Tue, Nov 09, 2010 - Page 1 News List

Obama backs permanent Security Council seat for India

Reuters, NEW DELHI

US President Barack Obama yesterday endorsed India’s long-held demand for a permanent seat on the UN Security Council, a largely symbolic move that may put diplomatic pressure on China.

India says a seat on the council would reflect the growing weight of the G20 nation as its trillion-dollar economy helps spur global growth and its government exerts more influence over issues from the Doha round of trade talks to climate change negotiations.

“In the years ahead, I look forward to a reformed United Nations Security Council that includes India as a permanent member,” Obama said in a speech to India’s parliament in New Delhi.

“Let me suggest that with increased power comes increased responsibility,” he added at the end of the first leg of a 10-day Asian tour that has also been seen about gathering support from countries like India to exert pressure on China on its currency.

White House Deputy National Security Adviser Ben Rhodes told a news conference ahead of Obama’s speech that “this was a full endorsement” for India’s permanent membership of a reformed Security Council.

It could still be a pipe dream and likely face resistance from some countries reluctant to water down the power of the five permanent members. However, it is probably Obama’s most headline-grabbing announcement on his first official visit to the world’s largest democracy.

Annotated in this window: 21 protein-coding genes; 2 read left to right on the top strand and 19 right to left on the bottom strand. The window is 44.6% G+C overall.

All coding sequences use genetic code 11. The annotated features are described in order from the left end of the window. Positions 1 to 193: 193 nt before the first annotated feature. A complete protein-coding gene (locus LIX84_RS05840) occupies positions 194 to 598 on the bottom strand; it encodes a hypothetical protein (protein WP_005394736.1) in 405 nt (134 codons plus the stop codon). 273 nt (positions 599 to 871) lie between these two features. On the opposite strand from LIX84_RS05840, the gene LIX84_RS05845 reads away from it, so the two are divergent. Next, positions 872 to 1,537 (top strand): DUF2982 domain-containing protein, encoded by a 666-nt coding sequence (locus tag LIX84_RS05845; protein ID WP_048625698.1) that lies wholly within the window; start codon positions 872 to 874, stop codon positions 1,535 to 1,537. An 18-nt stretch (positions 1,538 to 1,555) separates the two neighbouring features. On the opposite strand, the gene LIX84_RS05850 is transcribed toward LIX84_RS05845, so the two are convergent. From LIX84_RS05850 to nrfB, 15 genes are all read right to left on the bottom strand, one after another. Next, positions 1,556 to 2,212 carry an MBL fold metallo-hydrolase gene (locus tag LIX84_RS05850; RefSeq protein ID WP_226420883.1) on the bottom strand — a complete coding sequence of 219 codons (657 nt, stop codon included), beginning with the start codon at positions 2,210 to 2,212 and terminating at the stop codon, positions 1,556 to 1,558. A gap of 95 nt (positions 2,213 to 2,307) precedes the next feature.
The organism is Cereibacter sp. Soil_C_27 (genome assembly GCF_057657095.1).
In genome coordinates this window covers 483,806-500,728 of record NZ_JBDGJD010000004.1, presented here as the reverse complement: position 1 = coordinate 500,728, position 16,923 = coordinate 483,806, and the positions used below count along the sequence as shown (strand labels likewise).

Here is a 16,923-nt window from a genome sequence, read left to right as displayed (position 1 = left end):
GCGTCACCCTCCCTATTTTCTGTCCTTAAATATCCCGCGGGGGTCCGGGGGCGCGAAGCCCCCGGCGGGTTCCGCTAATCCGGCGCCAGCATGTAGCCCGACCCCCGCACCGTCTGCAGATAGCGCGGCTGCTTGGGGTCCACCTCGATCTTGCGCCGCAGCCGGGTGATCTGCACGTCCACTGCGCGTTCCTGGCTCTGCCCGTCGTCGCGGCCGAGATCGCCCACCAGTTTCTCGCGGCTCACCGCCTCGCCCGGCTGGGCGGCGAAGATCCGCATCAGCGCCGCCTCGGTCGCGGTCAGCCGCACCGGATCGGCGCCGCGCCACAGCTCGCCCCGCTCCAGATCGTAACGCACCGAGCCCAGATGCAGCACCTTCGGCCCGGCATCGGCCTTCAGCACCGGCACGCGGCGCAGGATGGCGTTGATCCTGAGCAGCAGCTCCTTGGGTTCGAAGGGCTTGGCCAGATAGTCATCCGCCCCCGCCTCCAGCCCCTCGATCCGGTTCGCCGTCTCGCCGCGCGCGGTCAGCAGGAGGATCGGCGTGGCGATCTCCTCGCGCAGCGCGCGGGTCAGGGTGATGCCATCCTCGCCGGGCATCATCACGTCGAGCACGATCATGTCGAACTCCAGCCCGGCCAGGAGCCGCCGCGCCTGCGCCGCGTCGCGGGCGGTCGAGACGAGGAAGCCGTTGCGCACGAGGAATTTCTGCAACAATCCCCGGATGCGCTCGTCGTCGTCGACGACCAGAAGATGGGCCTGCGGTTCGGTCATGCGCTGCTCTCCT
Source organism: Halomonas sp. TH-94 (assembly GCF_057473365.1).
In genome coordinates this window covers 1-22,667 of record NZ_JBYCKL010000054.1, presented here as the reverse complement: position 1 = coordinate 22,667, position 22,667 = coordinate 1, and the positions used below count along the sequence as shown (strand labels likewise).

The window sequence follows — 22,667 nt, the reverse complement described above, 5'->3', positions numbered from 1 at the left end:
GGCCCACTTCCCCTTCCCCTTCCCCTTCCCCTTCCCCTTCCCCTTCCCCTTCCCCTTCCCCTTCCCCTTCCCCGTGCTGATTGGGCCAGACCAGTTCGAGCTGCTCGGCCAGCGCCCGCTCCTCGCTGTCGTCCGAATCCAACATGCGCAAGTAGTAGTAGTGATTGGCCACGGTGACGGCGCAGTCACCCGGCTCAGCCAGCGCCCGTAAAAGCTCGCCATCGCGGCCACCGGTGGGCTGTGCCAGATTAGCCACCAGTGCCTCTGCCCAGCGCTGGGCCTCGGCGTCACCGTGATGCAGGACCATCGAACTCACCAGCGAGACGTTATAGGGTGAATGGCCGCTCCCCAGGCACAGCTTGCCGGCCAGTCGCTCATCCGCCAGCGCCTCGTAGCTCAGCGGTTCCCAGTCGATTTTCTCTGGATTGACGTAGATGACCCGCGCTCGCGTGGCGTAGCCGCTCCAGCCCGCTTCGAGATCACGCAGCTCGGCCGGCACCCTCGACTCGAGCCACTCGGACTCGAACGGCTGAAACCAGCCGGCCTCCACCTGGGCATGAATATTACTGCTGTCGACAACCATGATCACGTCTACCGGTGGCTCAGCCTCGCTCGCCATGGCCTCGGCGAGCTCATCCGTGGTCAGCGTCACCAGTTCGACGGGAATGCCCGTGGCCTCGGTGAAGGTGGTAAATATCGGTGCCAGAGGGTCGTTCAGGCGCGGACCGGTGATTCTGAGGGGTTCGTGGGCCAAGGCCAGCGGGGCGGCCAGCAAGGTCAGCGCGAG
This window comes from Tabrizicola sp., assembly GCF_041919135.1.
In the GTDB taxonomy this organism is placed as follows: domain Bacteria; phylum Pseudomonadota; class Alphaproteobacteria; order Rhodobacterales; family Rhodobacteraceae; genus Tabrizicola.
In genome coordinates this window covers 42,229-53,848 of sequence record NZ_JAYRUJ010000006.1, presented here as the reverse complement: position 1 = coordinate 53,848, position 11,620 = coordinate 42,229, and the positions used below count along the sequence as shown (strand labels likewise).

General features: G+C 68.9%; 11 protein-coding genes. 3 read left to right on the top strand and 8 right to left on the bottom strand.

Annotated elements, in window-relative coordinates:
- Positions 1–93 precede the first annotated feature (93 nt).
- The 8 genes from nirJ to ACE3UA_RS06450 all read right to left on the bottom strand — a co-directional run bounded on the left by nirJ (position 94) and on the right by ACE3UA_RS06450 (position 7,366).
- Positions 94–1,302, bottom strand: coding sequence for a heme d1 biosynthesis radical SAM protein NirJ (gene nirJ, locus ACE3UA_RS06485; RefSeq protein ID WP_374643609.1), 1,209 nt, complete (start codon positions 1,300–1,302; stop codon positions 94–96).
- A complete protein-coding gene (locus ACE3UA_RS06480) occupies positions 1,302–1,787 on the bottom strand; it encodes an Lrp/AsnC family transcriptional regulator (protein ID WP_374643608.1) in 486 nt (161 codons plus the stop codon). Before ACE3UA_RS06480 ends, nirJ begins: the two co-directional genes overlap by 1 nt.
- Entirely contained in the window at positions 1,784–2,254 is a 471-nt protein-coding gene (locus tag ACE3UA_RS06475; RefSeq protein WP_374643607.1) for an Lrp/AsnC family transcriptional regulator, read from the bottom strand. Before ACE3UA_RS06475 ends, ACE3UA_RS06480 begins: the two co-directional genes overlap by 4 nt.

Obama’s trip, with more than 200 business executives, and his UN announcement underscored the growing importance of India, which by 2020 is expected to be one of the five largest economies in the world, along with China and Japan.

“I don’t think India is emerging. It has emerged. India is a key actor on the world stage,” Obama told a joint news conference with Indian Prime Minister Manmohan Singh earlier yesterday.

In his three day trip — his longest stay in any foreign country — Obama announced US$10 billion in business deals, aiming at reassuring voters that countries like India offer benefits for US jobs. He also said the US would relax export controls over sensitive technology, a key demand of India’s.

Meanwhile, at the press conference, Singh appeared to rebuff Obama’s calls for India and Pakistan to move ahead on peace talks.

“You cannot simultaneously be talking and at the same time the terror machine is as active as ever before,” he said. “Once Pakistan moves away from this terror-induced coercion, we will be very happy to engage productively with Pakistan to resolve all outstanding issues.”

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